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    La Clinica de la Raza: Layla Welborn

    Gender Health Center: Ben Hudson

    UCSF: Culturally Relevant PrEP Demonstration for Trans Communities

    Jae Sevelius, Principal Investigator (UCSF)

    The overall goal of the proposed TRIUMPH Project (Trans Research-Informed communities United in Mobilization for the Prevention of HIV) is to develop and evaluate a culturally-relevant, community-led PrEP demonstration project, driven by the needs and experiences of transgender women of color. We will identify optimal methods to deliver PrEP safely and effectively, and with the highest possible levels of adherence, to both transgender women and men, with an emphasis on transgender women of color. Because trans women in particular have unique facilitators and barriers to care and high levels of medical mistrust, it is imperative that our interventions be guided by evidence specific to transgender populations, rather than adaptations of interventions originally developed for men who have sex with men (MSM). The TRIUMPH uptake intervention consists of community-led mobilization efforts to increase knowledge and acceptability of PrEP, utilizing PrEP champions from within trans communities, and trans-specific PrEP educational materials, including trans-specific patient decision aids that will assist people in making informed choices about PrEP. Our adherence intervention consists of peer-led health workshops and one-on-one personalized adherence counseling sessions. The conceptual framework for TRIUMPH is grounded in the Model of Gender Affirmation, the only trans-specific framework examining risk behavior among trans women (developed by PI Sevelius), and all aspects of service provision strategies will be trauma-informed, to address the significant barriers that transgender people often encounter when deciding to access care.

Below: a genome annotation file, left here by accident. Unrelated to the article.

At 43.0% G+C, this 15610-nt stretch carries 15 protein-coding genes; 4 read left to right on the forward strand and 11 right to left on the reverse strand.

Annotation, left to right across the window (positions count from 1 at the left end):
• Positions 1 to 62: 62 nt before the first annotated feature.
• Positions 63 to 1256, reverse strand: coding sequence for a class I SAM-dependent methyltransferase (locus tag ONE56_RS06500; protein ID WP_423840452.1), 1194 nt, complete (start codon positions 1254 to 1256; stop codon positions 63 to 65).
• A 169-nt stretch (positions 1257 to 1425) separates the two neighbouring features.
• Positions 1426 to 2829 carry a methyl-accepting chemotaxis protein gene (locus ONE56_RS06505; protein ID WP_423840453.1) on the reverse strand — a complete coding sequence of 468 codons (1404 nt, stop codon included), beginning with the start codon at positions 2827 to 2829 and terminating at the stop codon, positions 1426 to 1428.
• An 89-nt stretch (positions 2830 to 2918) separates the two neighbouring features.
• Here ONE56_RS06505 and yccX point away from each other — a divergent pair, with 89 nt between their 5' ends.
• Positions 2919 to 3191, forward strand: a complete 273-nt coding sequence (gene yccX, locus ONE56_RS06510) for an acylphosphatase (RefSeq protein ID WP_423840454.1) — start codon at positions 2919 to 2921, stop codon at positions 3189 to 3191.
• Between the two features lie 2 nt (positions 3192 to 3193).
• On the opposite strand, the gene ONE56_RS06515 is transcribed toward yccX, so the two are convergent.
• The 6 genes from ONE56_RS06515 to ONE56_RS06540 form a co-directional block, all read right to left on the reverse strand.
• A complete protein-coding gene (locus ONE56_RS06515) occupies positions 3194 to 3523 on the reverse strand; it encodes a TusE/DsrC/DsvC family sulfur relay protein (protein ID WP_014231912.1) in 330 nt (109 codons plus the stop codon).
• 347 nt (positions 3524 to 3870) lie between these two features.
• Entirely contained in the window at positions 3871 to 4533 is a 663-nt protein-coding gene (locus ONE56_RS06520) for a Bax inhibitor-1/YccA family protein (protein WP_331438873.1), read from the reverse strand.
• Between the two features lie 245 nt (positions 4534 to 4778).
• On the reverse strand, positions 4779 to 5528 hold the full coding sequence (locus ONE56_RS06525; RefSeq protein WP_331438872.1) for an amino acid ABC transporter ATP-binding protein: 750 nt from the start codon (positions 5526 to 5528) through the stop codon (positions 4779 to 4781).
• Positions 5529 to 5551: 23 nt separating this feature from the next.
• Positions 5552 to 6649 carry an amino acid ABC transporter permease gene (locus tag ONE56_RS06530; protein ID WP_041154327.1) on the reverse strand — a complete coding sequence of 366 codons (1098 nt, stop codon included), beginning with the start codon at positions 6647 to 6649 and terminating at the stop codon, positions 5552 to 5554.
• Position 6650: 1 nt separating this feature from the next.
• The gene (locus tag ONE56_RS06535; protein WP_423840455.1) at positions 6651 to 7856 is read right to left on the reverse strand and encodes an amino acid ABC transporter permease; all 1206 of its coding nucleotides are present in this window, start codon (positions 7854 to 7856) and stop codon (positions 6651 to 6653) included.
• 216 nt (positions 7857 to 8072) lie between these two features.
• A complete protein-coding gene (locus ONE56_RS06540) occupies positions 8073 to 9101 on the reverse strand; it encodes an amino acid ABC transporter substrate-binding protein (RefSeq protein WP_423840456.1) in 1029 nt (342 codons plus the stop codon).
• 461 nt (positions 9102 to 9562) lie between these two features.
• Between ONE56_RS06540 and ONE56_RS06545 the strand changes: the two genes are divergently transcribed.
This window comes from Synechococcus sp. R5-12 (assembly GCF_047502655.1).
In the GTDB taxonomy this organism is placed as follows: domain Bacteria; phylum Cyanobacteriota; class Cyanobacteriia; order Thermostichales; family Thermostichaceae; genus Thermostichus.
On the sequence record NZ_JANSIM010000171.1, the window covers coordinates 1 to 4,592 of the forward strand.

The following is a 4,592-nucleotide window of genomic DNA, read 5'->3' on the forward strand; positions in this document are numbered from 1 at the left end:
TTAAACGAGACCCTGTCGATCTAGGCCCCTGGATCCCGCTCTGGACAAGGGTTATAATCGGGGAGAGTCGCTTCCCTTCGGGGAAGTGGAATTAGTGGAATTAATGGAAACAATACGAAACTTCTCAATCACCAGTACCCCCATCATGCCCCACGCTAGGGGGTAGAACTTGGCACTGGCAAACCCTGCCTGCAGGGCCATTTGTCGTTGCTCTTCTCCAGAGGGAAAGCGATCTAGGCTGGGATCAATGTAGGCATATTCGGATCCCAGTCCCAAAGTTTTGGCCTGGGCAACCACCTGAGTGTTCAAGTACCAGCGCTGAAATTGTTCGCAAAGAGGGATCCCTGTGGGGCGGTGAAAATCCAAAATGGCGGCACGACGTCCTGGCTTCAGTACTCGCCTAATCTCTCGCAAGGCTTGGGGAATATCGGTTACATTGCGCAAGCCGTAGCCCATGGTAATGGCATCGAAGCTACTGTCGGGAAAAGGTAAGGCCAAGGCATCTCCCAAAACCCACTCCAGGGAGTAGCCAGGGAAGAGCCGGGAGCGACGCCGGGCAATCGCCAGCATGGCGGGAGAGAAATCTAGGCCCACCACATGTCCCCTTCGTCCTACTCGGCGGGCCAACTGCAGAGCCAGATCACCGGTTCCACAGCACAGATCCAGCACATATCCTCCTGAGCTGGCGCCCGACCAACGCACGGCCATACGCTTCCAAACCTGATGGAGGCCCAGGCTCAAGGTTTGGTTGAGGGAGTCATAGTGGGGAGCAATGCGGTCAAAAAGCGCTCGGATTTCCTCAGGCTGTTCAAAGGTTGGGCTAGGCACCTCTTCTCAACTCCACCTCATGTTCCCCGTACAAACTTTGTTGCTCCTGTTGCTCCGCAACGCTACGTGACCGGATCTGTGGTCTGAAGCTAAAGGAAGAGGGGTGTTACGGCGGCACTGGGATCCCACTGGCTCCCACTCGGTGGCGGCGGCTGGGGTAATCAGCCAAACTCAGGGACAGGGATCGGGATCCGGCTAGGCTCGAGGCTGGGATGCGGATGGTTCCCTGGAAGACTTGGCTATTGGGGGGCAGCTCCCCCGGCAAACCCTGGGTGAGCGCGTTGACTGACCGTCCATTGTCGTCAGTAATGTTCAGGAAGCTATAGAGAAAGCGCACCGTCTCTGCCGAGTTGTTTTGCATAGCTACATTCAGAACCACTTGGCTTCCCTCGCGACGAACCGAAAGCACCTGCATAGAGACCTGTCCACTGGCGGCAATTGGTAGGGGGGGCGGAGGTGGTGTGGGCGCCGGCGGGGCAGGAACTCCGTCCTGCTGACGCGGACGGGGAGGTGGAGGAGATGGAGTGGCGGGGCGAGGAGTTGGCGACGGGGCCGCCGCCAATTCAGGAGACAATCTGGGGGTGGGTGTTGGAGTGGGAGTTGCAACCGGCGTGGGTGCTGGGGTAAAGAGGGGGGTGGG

As part of this project, our primary aims are to: 

    1. Develop an efficient PrEP delivery system within a network of clinics and community-based organizations through programming designed specifically to serve transgender communities.
    2. Develop a culturally-relevant, adaptive intervention to increase PrEP uptake and support adherence among transgender communities.
    3. Determine the feasibility, acceptability, and effectiveness of PrEP implementation in real world settings for transgender communities.

    We will test how our methods affect people’s choices about whether or not to take PrEP (uptake), whether they take it as prescribed (adherence), whether PrEP works well for participants (effectiveness), and whether they continue to take PrEP for the duration of the study (persistence). Other outcomes we are interested in include: 1) Assess potential drug interactions between Truvada and gender affirming hormone therapy, 2) Evaluate dosage effects of adaptive adherence interventions, 3) Explore risk perception, PrEP uptake, and adherence among transgender men, 4) Assess self-reported strategic dosing, changes in sexual practices, and sexual satisfaction during PrEP use and 5) Examine the role of bundling of hormone therapy with PrEP on primary outcomes. At least 40% of the sample will be persons of color, and at least 20% African-American. Through quantitative and qualitative evaluation methods, we will enumerate predictors and indicators of uptake of and adherence to PrEP, how long it is used, and best methods to determine when and how to discontinue PrEP use among trans people. Our trans-informed research methods and clinical expertise with trans populations are critical to the successful development and implementation of an effective PrEP demonstration project with this unique and under-served population.